The Rise Of Islamic Forces In The Middle East
Egypt Approves New Constitution, Strengthening Islamic Law
Violent protests erupted before the vote, but the new constitution, which will strengthen the authority of Egyptian President Mohammed Morsi, passed nonetheless with as much as 63 percent of the vote, according to BBC News.
On the day that voters headed to the polls to vote in a second round of elections considering a referendum that would increase the influence of Islamic law, Egyptian Vice President Mahmoud Mekki announced his resignation.
Hamas Sets Its Sights On The West Bank
The rise of Islamic forces is not confined to Egypt as reports emerged that Hamas was planning a takeover in the West Bank, a development which is certain to raise concerns in Israel.
Israel Preparing For Post-Assad Syria
Despite the reality that Syrian President Bashar al-Assad has remained in power longer than most anticipated, Israel is reportedly making the necessary plans for potential consequences of his demise.
According to Haaretz newspaper, Israel and the US remain concerned about Assad’s willingness to use chemical weapons, as well as about militant forces which could arise to fill the vacuum created by Assad’s departure.
And In Other News
Looking Back: The Atlantic’s Top Global Stories Of 2012
The Atlantic magazine reviews some of the major events impacting global affairs in 2012 in search of the stories that shaped the world. The magazine, however, acknowledges that world affairs “can take on an abstract and schematic quality when viewed at an extreme distance” and that many of the events that influenced the course of history are not yet finished.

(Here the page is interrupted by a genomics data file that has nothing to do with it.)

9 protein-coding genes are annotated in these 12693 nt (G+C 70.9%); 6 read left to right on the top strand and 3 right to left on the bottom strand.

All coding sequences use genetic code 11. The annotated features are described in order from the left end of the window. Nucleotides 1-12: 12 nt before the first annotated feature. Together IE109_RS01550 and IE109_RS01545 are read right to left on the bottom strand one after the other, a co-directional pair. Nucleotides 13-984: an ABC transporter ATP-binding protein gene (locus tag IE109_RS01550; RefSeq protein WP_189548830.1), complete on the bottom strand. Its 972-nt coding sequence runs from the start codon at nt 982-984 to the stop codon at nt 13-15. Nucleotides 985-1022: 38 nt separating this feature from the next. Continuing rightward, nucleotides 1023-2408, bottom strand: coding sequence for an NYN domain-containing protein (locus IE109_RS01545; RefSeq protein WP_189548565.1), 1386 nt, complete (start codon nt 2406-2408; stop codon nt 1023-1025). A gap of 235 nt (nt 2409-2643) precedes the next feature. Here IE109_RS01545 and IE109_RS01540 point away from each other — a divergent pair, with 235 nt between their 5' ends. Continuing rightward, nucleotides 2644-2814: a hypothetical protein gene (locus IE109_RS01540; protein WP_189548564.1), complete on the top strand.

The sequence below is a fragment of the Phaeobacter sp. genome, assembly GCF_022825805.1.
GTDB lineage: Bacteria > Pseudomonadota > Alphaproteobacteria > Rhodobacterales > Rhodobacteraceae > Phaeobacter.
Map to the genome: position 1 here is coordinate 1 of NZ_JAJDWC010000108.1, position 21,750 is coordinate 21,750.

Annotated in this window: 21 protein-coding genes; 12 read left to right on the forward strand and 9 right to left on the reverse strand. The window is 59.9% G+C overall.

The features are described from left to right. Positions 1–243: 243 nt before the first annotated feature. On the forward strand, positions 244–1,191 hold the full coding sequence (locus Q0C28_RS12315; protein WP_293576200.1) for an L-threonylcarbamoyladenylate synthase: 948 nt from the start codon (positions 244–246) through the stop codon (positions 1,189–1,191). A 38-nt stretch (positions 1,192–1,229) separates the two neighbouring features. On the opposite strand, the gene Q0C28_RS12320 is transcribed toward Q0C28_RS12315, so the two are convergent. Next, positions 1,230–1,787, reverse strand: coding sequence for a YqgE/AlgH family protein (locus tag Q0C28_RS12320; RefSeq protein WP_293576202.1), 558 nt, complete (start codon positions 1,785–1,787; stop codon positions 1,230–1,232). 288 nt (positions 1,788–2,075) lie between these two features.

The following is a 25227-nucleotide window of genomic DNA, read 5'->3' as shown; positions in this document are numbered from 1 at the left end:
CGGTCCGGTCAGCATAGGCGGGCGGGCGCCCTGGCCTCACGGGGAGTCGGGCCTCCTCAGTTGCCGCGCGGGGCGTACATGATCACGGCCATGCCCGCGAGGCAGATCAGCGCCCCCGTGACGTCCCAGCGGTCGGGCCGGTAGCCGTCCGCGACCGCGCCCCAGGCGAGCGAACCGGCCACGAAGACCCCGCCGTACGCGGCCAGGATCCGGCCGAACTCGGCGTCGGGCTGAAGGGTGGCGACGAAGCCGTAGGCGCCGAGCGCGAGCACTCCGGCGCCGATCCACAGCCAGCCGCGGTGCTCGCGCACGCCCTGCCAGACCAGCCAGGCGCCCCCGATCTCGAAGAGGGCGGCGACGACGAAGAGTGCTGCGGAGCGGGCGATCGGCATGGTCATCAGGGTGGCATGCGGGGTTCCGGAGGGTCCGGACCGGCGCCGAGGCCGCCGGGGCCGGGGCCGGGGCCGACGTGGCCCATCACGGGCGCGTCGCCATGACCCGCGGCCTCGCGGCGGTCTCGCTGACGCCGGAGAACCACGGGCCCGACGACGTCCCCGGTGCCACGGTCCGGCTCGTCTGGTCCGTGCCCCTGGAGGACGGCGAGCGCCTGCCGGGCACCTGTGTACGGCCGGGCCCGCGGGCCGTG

Among the top stories were: the leadership changes in China, chaos in Egypt, and the wars in the Congo and Syria.
Brookings Institution 2013 Forecast For Africa
Brookings Institution’s African Growth Initiative released a new report on the top priorities for the continent in 2013.
Not surprisingly and not unlike other regions around the world, job creation is the number one priority for Africa. In sub-Saharan Africa, the ratio of youth to adult unemployment is 1.9 compared to 2.7 worldwide.
The report addresses a range of issues, including the influence of China, the need to expand access to education, and the causes of “discordant development” and how policymakers can begin tackling the issue in order to address broader issues of insecurity.
How Much Is A College Education Worth?
This was a question that government analysts tried to answer in 2005, but to complete the project would have required an act of Congress. So, the private sector moved to try itself. A new website run by a former Education Department official, provides some insight for students about how much money they can expect to earn based on the major and school they choose.
The data is provided by the states that have opted to participate in the project, but there is a plan to expand the program nationwide if concerns about privacy can be eliminated.